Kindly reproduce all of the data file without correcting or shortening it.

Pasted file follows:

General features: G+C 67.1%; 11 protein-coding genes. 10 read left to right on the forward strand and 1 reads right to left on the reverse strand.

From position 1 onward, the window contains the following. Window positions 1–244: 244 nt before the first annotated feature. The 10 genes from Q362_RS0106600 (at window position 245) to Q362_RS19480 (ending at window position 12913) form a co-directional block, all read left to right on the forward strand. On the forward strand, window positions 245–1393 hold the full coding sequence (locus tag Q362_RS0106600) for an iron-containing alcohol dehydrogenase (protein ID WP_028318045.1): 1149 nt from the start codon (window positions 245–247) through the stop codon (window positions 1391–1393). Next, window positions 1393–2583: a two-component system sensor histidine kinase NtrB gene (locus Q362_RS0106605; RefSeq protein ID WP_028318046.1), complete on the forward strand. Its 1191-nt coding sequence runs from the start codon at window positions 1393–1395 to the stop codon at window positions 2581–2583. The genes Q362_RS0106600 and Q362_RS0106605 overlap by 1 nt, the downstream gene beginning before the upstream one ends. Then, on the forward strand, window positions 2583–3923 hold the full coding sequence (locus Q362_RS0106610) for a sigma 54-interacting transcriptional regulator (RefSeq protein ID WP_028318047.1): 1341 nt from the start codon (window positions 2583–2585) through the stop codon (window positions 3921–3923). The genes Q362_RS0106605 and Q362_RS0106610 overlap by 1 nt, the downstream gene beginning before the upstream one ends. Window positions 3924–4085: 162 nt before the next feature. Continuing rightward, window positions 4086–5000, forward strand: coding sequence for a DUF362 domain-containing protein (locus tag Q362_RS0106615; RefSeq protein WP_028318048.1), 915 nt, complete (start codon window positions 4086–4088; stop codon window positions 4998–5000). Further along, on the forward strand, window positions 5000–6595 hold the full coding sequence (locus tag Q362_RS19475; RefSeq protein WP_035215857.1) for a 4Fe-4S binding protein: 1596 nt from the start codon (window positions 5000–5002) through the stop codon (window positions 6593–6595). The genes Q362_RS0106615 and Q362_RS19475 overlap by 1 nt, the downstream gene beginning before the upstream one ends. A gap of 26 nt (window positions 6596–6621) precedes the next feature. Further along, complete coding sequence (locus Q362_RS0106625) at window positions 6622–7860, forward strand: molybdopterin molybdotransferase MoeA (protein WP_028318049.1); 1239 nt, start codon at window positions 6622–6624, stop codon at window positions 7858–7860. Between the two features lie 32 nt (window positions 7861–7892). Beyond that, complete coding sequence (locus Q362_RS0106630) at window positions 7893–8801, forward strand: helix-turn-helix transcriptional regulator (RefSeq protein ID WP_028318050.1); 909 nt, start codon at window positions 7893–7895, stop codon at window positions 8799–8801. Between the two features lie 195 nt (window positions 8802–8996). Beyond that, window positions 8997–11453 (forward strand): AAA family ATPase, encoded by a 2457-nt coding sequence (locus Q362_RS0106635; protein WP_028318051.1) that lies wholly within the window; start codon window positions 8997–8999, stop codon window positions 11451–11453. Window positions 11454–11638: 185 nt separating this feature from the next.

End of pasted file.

General features: G+C 67.1%; 11 protein-coding genes. 10 read left to right on the forward strand and 1 reads right to left on the reverse strand.

From position 1 onward, the window contains the following. Window positions 1–244: 244 nt before the first annotated feature. The 10 genes from Q362_RS0106600 (at window position 245) to Q362_RS19480 (ending at window position 12913) form a co-directional block, all read left to right on the forward strand. On the forward strand, window positions 245–1393 hold the full coding sequence (locus tag Q362_RS0106600) for an iron-containing alcohol dehydrogenase (protein ID WP_028318045.1): 1149 nt from the start codon (window positions 245–247) through the stop codon (window positions 1391–1393). Next, window positions 1393–2583: a two-component system sensor histidine kinase NtrB gene (locus Q362_RS0106605; RefSeq protein ID WP_028318046.1), complete on the forward strand. Its 1191-nt coding sequence runs from the start codon at window positions 1393–1395 to the stop codon at window positions 2581–2583. The genes Q362_RS0106600 and Q362_RS0106605 overlap by 1 nt, the downstream gene beginning before the upstream one ends. Then, on the forward strand, window positions 2583–3923 hold the full coding sequence (locus Q362_RS0106610) for a sigma 54-interacting transcriptional regulator (RefSeq protein ID WP_028318047.1): 1341 nt from the start codon (window positions 2583–2585) through the stop codon (window positions 3921–3923). The genes Q362_RS0106605 and Q362_RS0106610 overlap by 1 nt, the downstream gene beginning before the upstream one ends. Window positions 3924–4085: 162 nt before the next feature. Continuing rightward, window positions 4086–5000, forward strand: coding sequence for a DUF362 domain-containing protein (locus tag Q362_RS0106615; RefSeq protein WP_028318048.1), 915 nt, complete (start codon window positions 4086–4088; stop codon window positions 4998–5000). Further along, on the forward strand, window positions 5000–6595 hold the full coding sequence (locus tag Q362_RS19475; RefSeq protein WP_035215857.1) for a 4Fe-4S binding protein: 1596 nt from the start codon (window positions 5000–5002) through the stop codon (window positions 6593–6595). The genes Q362_RS0106615 and Q362_RS19475 overlap by 1 nt, the downstream gene beginning before the upstream one ends. A gap of 26 nt (window positions 6596–6621) precedes the next feature. Further along, complete coding sequence (locus Q362_RS0106625) at window positions 6622–7860, forward strand: molybdopterin molybdotransferase MoeA (protein WP_028318049.1); 1239 nt, start codon at window positions 6622–6624, stop codon at window positions 7858–7860. Between the two features lie 32 nt (window positions 7861–7892). Beyond that, complete coding sequence (locus Q362_RS0106630) at window positions 7893–8801, forward strand: helix-turn-helix transcriptional regulator (RefSeq protein ID WP_028318050.1); 909 nt, start codon at window positions 7893–7895, stop codon at window positions 8799–8801. Between the two features lie 195 nt (window positions 8802–8996). Beyond that, window positions 8997–11453 (forward strand): AAA family ATPase, encoded by a 2457-nt coding sequence (locus Q362_RS0106635; protein WP_028318051.1) that lies wholly within the window; start codon window positions 8997–8999, stop codon window positions 11451–11453. Window positions 11454–11638: 185 nt separating this feature from the next.